Why Rescue Dogs Are Afraid of Men and Masculine Energy

The Reason Why Some Rescue Dogs Are Afraid of Men

When you see a god incessantly barking at a passerby, you might be of the idea that they’re not well-trained. While that might be the case, it’s also possible this behavior is the result of a phobia.

It’s common for dogs to have phobias, but one of the biggest ones is a fear of men. That’s right, many dogs have a long-lasting fear of men, and it can result in your dog getting upset whenever a man comes around.

Here we’ll talk about what aspects of a man can cause your dog to be fearful around men, as well as tips on how to help your dog adjust.


Physical Appearance

Silhouette of a man - The masculine body

First and foremost, the physical appearance of a man can make a dog fearful. The more masculine someone appears, the more likely a dog with a phobia for men is going to react negatively.

Here are characteristics that dogs may find threatening:

  • Size. The taller and broader a man is, the more intimidating he is.
  • Facial hair. It disguises some of man’s features, making him harder to read and appear more aggressive.
  • Wearing hats or glasses. Like with beards, these accessories can hide a man’s facial cues and make him difficult to read.
  • Deep voice. Deep voices are more threatening to dogs compared to lighter, softer voices.

Now, some of these characteristics can’t be changed; that’s just a fact. That’s why socialization and desensitization is key for your dog to love the important men in your life.


Behavior and Masculine Energy

Behavior, Masculine Energy and Loud voices

There is a certain masculine energy and there are certain behavioral traits that men tend to perform more than women. These masculine behaviors can frighten a dog.

If you have a dog fearful of men, here are some behaviors you and any men you know should refrain from doing:

  • Sudden movements. If a dog isn’t used to a man, they need to keep things slow. Abrupt movements are unpredictable, while slow movements can let a dog know they aren’t going to be hurt.
  • Walking towards a dog. Walking towards a dog can make them fearful that you’re going to harm them. When a man interacts with a fearful dog, the goal should be letting the dog come to you instead of going for the dog.
  • Leaning over a dog. Like with walking towards a dog, if the dog isn’t used to a man, they can get anxious when leaned over.
  • Using a loud voice. Make sure to use your inside voice with dogs. Loud voices can sound threatening.

Now, none of these can be considered masculine behaviors, per se, but that separation does exist because of masculine energy, and studies have shown that dogs are more afraid when masculine behaviors are performed by any gender.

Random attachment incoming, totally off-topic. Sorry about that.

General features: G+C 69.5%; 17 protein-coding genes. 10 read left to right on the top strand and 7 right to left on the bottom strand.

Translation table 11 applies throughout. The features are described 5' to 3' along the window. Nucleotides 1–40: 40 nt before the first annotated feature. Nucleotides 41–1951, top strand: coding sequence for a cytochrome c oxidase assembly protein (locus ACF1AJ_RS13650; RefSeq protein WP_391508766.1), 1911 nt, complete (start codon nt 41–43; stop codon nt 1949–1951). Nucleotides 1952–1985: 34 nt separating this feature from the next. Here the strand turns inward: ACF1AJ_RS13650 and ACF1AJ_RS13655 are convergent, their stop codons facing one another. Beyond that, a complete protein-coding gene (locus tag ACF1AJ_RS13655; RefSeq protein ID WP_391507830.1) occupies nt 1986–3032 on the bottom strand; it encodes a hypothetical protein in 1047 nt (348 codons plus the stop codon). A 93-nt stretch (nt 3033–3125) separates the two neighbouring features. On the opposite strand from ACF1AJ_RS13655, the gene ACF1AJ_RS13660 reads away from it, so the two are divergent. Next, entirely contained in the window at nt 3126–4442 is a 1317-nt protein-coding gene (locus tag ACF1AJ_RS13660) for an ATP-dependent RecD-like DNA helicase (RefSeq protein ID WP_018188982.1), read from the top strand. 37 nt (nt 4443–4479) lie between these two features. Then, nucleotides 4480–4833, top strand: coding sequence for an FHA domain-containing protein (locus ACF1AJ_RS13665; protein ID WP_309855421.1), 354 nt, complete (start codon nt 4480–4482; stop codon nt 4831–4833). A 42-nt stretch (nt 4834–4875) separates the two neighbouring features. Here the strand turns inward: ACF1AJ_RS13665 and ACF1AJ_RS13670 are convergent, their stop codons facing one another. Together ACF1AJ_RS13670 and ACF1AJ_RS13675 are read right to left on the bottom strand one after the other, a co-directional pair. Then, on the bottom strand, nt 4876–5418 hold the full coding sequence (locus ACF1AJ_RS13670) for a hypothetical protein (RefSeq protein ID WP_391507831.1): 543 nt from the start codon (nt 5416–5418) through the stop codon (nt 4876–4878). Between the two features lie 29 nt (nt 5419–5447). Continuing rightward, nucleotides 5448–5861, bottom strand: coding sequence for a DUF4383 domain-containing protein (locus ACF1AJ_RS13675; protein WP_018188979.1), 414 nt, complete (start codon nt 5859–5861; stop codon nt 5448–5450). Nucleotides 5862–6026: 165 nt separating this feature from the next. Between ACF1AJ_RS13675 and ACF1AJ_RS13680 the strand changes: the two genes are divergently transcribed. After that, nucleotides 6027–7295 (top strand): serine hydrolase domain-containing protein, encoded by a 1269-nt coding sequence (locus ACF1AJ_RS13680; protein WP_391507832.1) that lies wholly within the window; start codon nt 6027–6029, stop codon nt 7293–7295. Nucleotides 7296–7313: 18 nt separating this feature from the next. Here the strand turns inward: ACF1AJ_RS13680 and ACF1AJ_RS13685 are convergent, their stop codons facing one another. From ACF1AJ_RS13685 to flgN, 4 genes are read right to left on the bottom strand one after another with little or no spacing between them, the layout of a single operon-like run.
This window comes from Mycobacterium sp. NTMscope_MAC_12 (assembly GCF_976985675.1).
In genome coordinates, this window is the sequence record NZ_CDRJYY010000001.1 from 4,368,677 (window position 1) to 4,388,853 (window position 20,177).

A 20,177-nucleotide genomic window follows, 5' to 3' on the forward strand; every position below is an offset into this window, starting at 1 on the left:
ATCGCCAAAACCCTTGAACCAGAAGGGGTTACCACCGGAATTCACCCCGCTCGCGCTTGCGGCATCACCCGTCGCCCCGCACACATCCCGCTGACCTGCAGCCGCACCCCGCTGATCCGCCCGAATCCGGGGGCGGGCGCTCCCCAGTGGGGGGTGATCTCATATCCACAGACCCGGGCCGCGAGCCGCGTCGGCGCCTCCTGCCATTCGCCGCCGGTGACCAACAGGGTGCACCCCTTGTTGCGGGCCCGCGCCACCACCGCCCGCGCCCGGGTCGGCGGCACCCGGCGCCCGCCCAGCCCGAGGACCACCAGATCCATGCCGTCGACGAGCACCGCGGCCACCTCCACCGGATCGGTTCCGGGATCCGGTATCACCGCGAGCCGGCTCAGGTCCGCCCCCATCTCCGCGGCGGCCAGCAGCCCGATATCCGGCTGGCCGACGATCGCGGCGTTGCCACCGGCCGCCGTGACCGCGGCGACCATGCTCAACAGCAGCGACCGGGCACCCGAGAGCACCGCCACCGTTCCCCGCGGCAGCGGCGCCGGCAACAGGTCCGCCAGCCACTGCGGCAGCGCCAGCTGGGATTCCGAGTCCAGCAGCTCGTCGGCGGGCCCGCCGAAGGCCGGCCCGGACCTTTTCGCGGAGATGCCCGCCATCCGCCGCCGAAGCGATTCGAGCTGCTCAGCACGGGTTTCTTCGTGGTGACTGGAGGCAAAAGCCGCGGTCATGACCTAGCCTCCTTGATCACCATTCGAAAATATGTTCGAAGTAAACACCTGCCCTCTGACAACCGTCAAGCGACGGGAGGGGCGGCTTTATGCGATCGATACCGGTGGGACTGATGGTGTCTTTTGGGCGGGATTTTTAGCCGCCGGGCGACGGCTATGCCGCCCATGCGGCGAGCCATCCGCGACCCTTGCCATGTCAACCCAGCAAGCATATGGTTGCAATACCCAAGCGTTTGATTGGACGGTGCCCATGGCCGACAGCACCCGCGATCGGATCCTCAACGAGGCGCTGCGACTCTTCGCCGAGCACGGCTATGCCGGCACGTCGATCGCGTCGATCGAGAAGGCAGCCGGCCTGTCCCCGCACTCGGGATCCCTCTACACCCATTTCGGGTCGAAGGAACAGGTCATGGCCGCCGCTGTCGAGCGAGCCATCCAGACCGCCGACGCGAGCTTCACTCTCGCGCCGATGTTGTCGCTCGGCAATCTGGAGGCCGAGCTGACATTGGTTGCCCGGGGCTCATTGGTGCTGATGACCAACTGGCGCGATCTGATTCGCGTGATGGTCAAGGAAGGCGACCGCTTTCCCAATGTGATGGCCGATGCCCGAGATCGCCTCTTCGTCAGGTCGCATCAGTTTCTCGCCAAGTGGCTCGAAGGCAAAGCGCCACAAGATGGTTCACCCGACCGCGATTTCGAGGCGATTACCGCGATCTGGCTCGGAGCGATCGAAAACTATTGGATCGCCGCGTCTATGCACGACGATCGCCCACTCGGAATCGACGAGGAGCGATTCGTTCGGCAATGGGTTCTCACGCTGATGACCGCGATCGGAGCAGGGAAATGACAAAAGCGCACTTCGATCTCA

Lack of Exposure/Socialization

Dogs are most impressionable when they’re young. As puppies, they tend to take in what they’re exposed to and set these factors as being normal to them. While dogs can still learn while they’re older, it’s crucial that puppies learn as much as they can, such as basic training. The older a dog gets, the harder it becomes to teach them things.

Puppies should be exposed to all kinds of people, including family, friends, and anyone else you can force your bundle of furry joy onto. This includes men of all shapes and sizes. If they become used to a tall, broad man as a pup, they’re less likely to be afraid of any similar men in the future.

As for adult dogs, it’s going to take a bit longer for them to warm up to men, but as long as they have plenty of positive experiences with exposure and socialization, things should be a breeze.


Prior Bad Experiences

While puppies are able to learn quickly and enthusiastically, they’re also able to gain new fears in an instant. This is most prominent at the ages of 8-10 weeks and 6-14 months. These are called the “fear periods”, where a simple bad experience can have a lasting impact on a dog.

Unfortunately, dogs can also experience trauma just as well as humans can. Painful and bad experiences with men as a puppy can cause a life-long fear of them. Even just one painful or terrifying moment can lead to a phobia of men.

If you think this is the case, you should understand the incident that caused your dog’s phobia. If you can’t place it, and you think your dog might have had a serious incident, you may want to think about chatting with a behaviorist.


Tips on Making Your Dog More Comfortable with Men

While exposure and socialization is the key, there are some tips you can use to help your dog socialize with men.

If your dog is ever anxious or getting fearful, you need to make sure that the man in the room does not look at, talk to, or pet the dog. Wait until the dog feels safe before proceeding.

When it comes to socialization, here are important tips that you should know.

  • Make sure your dog is calm before receiving pets from a man.
  • Always give pets underneath, never above. Pets on the head from strangers can make your dog feel intimidated.
  • Know when to keep your dog away. AKA, if a man is insistent on interacting with your dog or is not following your instructions, you need to be firm with him and get him to leave your dog alone. Don’t let your dog have any bad experiences that can ruin any progress with socialization and exposure.
  • See a dog trainer or behaviorist. A professional may be able to help you understand your dog and help them to be more comfortable around men.


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